Problem-Solving Therapy for Informal Hospice Caregivers: A Randomized Controlled Pilot Study

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Doctor of Social Work (DSW)
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Doctorate in Social Work (DSW) Dissertations
social work
palliative care
problem-solving therapy
randomized trial
quality of life
social work interventions
evidence-based practice
Clinical and Medical Social Work
Social and Behavioral Sciences
Social Work
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Abstract Problem-Solving Therapy for Informal Hospice Caregivers: A Randomized Controlled Pilot Study Christin Ann Gregory, LCSW, DSW Candidate, University of Pennsylvania Problem: U.S. Hospice care is a growing service for the terminally ill, ever more important as our aging population expands. Informal caregivers are integral to the hospice philosophy, considered to be a part of the hospice unit of care. These caregivers are the major providers of hands-on and emotional care for the dying. They face shift in family role, loss of employment and personal time, and have been shown to suffer from increased mental and physical health issues as a direct effect of caregiving. The predominant unmet need of the hospice caregiver is psychological. The hospice social worker is the major provider of psychological services for the hospice caregiver, but at present, there is a lack of evidence-based research on caregiver interventions in this clinical setting. Objectives: This study examined the feasibility and efficacy of Problem-Solving Therapy (PST) in improving mood, quality of life, and problem-solving skills for primary (informal) caregivers of home-based hospice patients. Design: This study employed a randomized controlled design, comparing the effects of brief problem-solving therapy for hospice caregivers (PST-Hospice) and usual care plus caregiver education (UC+CE) on hospice caregiver outcomes. A baseline survey was collected after informed consent, followed by five weekly forty-five minute sessions of PST treatment or the provision of caregiver coping educational materials. Post-test surveys were administered post intervention completion (6 weeks). Qualitative interviews were also conducted to give voice to the caregiver experience. Setting: This study was conducted between November 15th, 2013 and May 16th, 2014. Participants were gathered from home-based admissions at two South Jersey hospice agencies: one for-profit agency, and one not-for-profit agency. Inclusion Criteria: (1) Primary informal caregivers, (2) Caring for patients who reside in a home residence or assisted living, (3) age 18 or older, (4) able to speak English, (5) willing to participate. Measures: Demographic information (age, sex, gender, relationship to patient, marital status, ethnicity, employment, education, income, household number, patient diagnosis, assistance with care) was gathered pretreatment. Outcomes measured at pre-treatment and post-treatment (5 weeks post randomization) were: (1) The Brief Patient Health Questionnaire Mood Scale (PHQ-9), (2) The Caregiver Quality of Life Index- Cancer (CQOLC), (3) The Social Problem Solving Inventory-Revised Short Form (SPSI-R Short). Data Analysis: 1) Descriptive statistics were gathered for demographic information. 2) T-tests and Chi-Squares were used to determine differences between groups. 3)To determine mean differences between conditions for primary outcome variables, t-tests were conducted. 4) Qualitative interviews with 3 study participants were completed to gain information about their experience being a part of this study. Keywords: social work, hospice, palliative care, caregivers, problem-solving therapy, randomized trial, quality of life, social work interventions, evidence-based practice (EBP)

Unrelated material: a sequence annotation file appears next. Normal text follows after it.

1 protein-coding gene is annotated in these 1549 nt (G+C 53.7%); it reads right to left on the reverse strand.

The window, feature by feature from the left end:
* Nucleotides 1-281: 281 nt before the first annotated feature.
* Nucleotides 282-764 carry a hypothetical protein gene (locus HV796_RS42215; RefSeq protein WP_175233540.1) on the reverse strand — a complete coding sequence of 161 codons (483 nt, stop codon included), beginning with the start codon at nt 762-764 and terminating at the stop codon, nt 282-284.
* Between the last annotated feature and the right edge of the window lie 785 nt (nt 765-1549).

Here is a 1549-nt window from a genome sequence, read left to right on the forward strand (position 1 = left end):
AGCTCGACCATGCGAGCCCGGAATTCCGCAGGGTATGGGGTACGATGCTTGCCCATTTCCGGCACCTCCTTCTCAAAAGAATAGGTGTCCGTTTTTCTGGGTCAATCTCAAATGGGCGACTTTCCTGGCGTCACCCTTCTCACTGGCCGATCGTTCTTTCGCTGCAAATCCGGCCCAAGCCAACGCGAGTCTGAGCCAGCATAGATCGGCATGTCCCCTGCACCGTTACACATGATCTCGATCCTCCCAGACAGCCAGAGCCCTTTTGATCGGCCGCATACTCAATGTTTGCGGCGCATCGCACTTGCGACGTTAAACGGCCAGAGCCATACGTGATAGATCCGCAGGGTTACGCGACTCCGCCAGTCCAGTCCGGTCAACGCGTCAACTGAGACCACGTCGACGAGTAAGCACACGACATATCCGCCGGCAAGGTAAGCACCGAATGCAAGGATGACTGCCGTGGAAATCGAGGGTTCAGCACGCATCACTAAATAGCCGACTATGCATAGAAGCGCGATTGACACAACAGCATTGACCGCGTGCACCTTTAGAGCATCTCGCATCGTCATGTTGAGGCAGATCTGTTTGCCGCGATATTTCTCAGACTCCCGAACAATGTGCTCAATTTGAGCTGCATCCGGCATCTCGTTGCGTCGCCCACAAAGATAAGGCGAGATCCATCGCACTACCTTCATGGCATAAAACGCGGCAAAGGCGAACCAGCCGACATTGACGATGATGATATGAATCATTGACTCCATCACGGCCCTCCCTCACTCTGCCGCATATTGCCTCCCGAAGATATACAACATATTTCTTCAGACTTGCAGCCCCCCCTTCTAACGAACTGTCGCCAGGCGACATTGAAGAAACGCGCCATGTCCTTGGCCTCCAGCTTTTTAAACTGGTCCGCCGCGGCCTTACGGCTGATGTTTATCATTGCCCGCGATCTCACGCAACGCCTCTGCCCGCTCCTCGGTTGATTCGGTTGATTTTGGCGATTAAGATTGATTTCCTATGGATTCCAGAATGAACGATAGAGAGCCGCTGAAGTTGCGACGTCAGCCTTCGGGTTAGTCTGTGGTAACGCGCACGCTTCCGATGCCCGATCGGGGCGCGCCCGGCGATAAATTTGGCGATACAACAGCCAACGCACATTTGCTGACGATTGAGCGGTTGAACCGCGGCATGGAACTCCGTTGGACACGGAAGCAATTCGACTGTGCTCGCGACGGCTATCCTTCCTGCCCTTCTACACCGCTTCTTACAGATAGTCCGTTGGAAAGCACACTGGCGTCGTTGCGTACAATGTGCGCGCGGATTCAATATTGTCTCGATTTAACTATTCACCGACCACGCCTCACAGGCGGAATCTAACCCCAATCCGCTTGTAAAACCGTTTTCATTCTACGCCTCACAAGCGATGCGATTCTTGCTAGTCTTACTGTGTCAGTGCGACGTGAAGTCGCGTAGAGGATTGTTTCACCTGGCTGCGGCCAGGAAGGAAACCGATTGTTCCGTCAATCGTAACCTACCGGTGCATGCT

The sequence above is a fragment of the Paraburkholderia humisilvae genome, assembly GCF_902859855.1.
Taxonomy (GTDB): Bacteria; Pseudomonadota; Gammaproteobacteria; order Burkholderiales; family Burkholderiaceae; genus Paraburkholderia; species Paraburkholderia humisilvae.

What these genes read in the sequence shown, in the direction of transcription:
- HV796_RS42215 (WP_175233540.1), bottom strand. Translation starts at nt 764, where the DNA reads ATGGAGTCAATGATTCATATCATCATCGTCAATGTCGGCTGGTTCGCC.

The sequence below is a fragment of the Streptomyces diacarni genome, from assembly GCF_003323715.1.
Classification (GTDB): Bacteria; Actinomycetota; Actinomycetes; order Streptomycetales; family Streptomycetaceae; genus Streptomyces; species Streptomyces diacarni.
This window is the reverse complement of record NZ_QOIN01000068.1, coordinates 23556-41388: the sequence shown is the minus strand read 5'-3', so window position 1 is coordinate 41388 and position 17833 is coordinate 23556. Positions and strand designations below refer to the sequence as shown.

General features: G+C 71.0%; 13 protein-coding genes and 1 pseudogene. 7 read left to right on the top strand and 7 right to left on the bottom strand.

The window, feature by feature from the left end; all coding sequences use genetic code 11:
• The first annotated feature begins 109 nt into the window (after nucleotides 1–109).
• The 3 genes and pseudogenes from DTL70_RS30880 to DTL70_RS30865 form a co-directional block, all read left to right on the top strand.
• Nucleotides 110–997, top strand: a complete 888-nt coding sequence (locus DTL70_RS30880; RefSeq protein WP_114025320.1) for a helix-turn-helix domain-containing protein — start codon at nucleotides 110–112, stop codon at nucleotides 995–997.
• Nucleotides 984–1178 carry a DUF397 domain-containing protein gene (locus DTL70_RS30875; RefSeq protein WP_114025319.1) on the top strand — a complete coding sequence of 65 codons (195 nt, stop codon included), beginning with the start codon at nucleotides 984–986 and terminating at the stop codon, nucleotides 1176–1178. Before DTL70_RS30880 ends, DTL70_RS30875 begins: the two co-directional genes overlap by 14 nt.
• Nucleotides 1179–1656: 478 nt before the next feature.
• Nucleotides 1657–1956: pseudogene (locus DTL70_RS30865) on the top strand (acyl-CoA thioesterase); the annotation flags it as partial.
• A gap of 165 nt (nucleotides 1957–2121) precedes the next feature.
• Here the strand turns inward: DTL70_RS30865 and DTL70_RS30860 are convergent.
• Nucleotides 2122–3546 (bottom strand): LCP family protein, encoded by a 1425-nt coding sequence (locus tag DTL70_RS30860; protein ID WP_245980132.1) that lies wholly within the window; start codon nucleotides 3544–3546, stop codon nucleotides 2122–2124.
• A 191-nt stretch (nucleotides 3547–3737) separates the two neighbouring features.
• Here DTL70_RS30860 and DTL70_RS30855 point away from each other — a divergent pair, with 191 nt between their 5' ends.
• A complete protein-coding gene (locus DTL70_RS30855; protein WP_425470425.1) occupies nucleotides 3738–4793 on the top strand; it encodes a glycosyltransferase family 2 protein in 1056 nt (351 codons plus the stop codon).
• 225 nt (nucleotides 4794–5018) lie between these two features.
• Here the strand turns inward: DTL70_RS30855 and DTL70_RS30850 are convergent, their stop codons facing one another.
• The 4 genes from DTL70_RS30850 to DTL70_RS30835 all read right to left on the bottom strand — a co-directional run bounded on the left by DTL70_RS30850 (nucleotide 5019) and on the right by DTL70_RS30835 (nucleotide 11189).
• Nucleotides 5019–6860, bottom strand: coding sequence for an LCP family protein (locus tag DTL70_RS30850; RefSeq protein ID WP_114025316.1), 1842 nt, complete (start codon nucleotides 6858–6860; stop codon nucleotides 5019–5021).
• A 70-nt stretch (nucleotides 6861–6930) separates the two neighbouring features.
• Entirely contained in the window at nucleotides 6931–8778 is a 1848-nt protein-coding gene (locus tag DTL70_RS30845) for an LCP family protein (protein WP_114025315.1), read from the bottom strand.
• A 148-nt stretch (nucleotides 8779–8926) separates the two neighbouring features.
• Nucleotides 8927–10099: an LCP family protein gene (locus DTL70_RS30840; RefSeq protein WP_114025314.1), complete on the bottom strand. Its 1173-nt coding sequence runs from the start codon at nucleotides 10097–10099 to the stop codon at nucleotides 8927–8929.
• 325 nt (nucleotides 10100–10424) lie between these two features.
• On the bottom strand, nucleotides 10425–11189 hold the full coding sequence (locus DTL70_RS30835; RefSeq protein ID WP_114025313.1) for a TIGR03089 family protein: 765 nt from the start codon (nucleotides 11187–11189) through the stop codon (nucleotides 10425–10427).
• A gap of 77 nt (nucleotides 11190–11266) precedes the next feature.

Zvi D. Gellis, PhD
Holly Nelson-Becker, PhD
Amy M. Corcoran, MD
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